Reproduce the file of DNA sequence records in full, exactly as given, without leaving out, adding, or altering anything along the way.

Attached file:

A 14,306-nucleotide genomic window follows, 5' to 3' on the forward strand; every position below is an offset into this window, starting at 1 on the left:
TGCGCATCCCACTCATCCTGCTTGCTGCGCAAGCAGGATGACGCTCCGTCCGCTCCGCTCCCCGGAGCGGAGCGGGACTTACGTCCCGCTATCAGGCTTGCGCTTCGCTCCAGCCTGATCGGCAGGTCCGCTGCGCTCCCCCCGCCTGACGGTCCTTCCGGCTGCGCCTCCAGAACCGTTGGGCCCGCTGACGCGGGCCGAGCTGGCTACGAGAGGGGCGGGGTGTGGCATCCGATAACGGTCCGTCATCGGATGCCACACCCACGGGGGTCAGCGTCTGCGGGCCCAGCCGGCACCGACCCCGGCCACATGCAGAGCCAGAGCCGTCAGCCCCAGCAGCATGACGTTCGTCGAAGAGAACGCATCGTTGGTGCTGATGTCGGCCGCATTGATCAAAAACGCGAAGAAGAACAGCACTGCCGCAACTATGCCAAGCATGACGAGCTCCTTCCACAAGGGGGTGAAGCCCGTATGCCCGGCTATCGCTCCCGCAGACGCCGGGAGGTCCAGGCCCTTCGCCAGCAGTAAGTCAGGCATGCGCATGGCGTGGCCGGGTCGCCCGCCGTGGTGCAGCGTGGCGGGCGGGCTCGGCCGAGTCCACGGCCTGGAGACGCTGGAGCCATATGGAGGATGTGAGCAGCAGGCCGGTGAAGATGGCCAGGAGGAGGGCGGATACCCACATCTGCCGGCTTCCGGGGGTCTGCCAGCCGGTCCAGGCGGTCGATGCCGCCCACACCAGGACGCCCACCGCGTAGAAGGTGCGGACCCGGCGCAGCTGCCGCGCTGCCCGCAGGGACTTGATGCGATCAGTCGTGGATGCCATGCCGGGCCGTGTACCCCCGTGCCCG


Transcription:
A 14,306-nucleotide genomic window follows, 5' to 3' on the forward strand; every position below is an offset into this window, starting at 1 on the left:
TGCGCATCCCACTCATCCTGCTTGCTGCGCAAGCAGGATGACGCTCCGTCCGCTCCGCTCCCCGGAGCGGAGCGGGACTTACGTCCCGCTATCAGGCTTGCGCTTCGCTCCAGCCTGATCGGCAGGTCCGCTGCGCTCCCCCCGCCTGACGGTCCTTCCGGCTGCGCCTCCAGAACCGTTGGGCCCGCTGACGCGGGCCGAGCTGGCTACGAGAGGGGCGGGGTGTGGCATCCGATAACGGTCCGTCATCGGATGCCACACCCACGGGGGTCAGCGTCTGCGGGCCCAGCCGGCACCGACCCCGGCCACATGCAGAGCCAGAGCCGTCAGCCCCAGCAGCATGACGTTCGTCGAAGAGAACGCATCGTTGGTGCTGATGTCGGCCGCATTGATCAAAAACGCGAAGAAGAACAGCACTGCCGCAACTATGCCAAGCATGACGAGCTCCTTCCACAAGGGGGTGAAGCCCGTATGCCCGGCTATCGCTCCCGCAGACGCCGGGAGGTCCAGGCCCTTCGCCAGCAGTAAGTCAGGCATGCGCATGGCGTGGCCGGGTCGCCCGCCGTGGTGCAGCGTGGCGGGCGGGCTCGGCCGAGTCCACGGCCTGGAGACGCTGGAGCCATATGGAGGATGTGAGCAGCAGGCCGGTGAAGATGGCCAGGAGGAGGGCGGATACCCACATCTGCCGGCTTCCGGGGGTCTGCCAGCCGGTCCAGGCGGTCGATGCCGCCCACACCAGGACGCCCACCGCGTAGAAGGTGCGGACCCGGCGCAGCTGCCGCGCTGCCCGCAGGGACTTGATGCGATCAGTCGTGGATGCCATGCCGGGCCGTGTACCCCCGTGCCCG